Ecodunia<p><a href="https://www.amazon.com/Ecodunia-Canvas-Tote-Women-Eco-Conscious/dp/B08LY82NYW/ref=sr_1_1?dchild=1&keywords=Ecodunia&qid=1613051665&sr=8-1" target="_blank" rel="noopener noreferrer">Ecodunia's reusable bags</a> have a sturdier feel than most products on this list. The canvas used to make each bag is produced from 100% renewable resources and natural cotton, plus they have long handles for comfortable carrying over your shoulder. Ecodunia's fun prints will likely make you want to use these bags for more than carting groceries, but they're great for a weekend trip to the <a href="https://www.ecowatch.com/farmers-markets-coronavirus-safety-2645581711.html" target="_self">farmers market</a>.</p><p><strong>Customer rating:</strong> 5 out of 5 stars with under 5 Amazon reviews</p><p><strong>Why buy: </strong>Made from natural cotton; Machine washable; Handmade; Provides dignified work for communities in Kenya </p>
Simple Ecology<p>Another canvas bag option comes from <a href="https://www.amazon.com/Simple-Ecology-Reusable-Shopping-Certified/dp/B086Z7XQ79?ref_=ast_sto_dp" target="_blank">Simple Ecology</a>. This brand's eco-friendly grocery bags are made with Global Organic Textile Standard (GOTS) certified cotton and feature pop-out sleeves for more fragile goods and double-stitched seams for extra reinforcement. The large size has about the same capacity as a grocer's paper bag. Simple Ecology also has a reusable bag <a href="https://www.amazon.com/dp/B01N6AUMBG/ref=sspa_dk_detail_2?psc=1&pd_rd_i=B01N6AUMBG&pd_rd_w=MA3ZS&pf_rd_p=cbc856ed-1371-4f23-b89d-d3fb30edf66d&pd_rd_wg=hVunQ&pf_rd_r=G6RTQ1Z5DKEY325MAJZ9&pd_rd_r=5d298b3a-1be7-4ebd-a9e1-d5d672a40497&spLa=ZW5jcnlwdGVkUXVhbGlmaWVyPUExMzc4RVAxWjNLOTdCJmVuY3J5cHRlZElkPUEwNTc0NTAwMzBDMjFYOVJPTUpWSCZlbmNyeXB0ZWRBZElkPUEwNjYyOTM4M0s4Vk81SVBPS1NFSyZ3aWRnZXROYW1lPXNwX2RldGFpbF90aGVtYXRpYyZhY3Rpb249Y2xpY2tSZWRpcmVjdCZkb05vdExvZ0NsaWNrPXRydWU=" target="_blank">starter kit</a> that comes with a tote and several reusable produce bags.</p> <p><strong>Customer Rating: </strong>4.6 out of 5 stars with over 900 Amazon reviews</p><strong>Why Buy:</strong> GOTS certified; Machine washable; Biodegradable; Sustainable Forestry Initiative (SFI) certified packaging when purchased from manufacturer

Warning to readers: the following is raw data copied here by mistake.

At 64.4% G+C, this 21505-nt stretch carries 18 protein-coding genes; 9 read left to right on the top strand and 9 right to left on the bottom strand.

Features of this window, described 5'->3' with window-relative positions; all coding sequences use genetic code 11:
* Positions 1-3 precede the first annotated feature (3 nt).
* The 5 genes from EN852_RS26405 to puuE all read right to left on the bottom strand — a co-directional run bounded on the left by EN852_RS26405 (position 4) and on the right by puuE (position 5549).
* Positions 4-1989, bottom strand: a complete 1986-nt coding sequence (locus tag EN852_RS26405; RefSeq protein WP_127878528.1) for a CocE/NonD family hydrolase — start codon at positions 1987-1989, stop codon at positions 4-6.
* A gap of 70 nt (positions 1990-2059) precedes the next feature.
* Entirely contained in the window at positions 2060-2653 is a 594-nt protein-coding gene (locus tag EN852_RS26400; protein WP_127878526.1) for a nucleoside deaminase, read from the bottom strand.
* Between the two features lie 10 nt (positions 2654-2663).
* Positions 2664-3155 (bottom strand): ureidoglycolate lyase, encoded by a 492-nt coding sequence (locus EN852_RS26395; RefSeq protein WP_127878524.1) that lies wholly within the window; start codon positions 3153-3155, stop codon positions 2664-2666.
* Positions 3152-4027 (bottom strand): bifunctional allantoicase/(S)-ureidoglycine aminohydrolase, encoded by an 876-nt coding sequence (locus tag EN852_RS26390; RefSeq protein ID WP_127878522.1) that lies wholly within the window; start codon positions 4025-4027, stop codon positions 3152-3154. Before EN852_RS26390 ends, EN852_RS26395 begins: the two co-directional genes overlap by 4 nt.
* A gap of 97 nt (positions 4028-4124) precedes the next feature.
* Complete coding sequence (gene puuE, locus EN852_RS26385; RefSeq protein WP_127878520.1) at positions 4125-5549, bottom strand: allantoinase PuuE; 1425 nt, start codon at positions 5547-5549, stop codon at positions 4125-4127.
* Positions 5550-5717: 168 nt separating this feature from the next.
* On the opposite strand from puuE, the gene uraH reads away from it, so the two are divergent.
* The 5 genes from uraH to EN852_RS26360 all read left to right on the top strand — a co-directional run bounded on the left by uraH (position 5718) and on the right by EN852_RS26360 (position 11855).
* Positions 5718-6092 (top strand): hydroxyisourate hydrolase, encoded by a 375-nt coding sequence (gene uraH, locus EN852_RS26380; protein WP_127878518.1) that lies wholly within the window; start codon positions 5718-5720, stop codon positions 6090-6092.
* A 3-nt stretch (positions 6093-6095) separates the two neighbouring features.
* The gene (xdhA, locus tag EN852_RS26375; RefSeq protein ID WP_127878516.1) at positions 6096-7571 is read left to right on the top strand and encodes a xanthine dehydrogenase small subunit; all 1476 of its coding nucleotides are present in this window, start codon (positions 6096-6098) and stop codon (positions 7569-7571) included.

BagPodz<p><a href="https://www.amazon.com/BagPodz-Reusable-Bag-Storage-System/dp/B00QJ9PBBY" target="_blank" rel="noopener noreferrer">BagPodz Reusable Shopping Bags</a> are all about convenience. You can get a pack of five or 10 bags, all of which fit in a low-profile "pod" that can be stored for use on the go. When at the <a href="https://www.ecowatch.com/vancouvers-grocery-store-plastic-bags-2638807121.html" target="_self">grocery store</a>, the pod clips to your cart and has an easy-dispense pocket for when it's time to check out. After use, just stuff them back into the pod. BagPodz reusable bags are made with Bluesign® certified materials, which means they're manufactured sustainably.</p> <p><strong>Customer Rating:</strong> 4.8 out of 5 stars with over 2,000 Amazon reviews</p><strong>Why Buy: </strong>Machine washable; Made with Bluesign certified material
By Jason Bittel
On a sunny Saturday in mid-September, 26-year-old Arthur Medici was boogie-boarding in the waves off Wellfleet, Massachusetts, when a great white shark bit his leg. Despite the efforts of a friend who pulled him ashore and the paramedics who rushed him to the hospital, Medici died from his injuries. It's about as tragic a story as you can imagine: a young life cut short due to a freak run-in with a wild animal.
By Daniel Raichel
As massive numbers of bees and other pollinators keep dying across the globe, study after study continues to connect these deaths to neonicotinoid pesticides (A.K.A. "neonics"). With the science piling up, and other countries starting to take critical pollinator-saving action, here's a quick primer on all things neonics: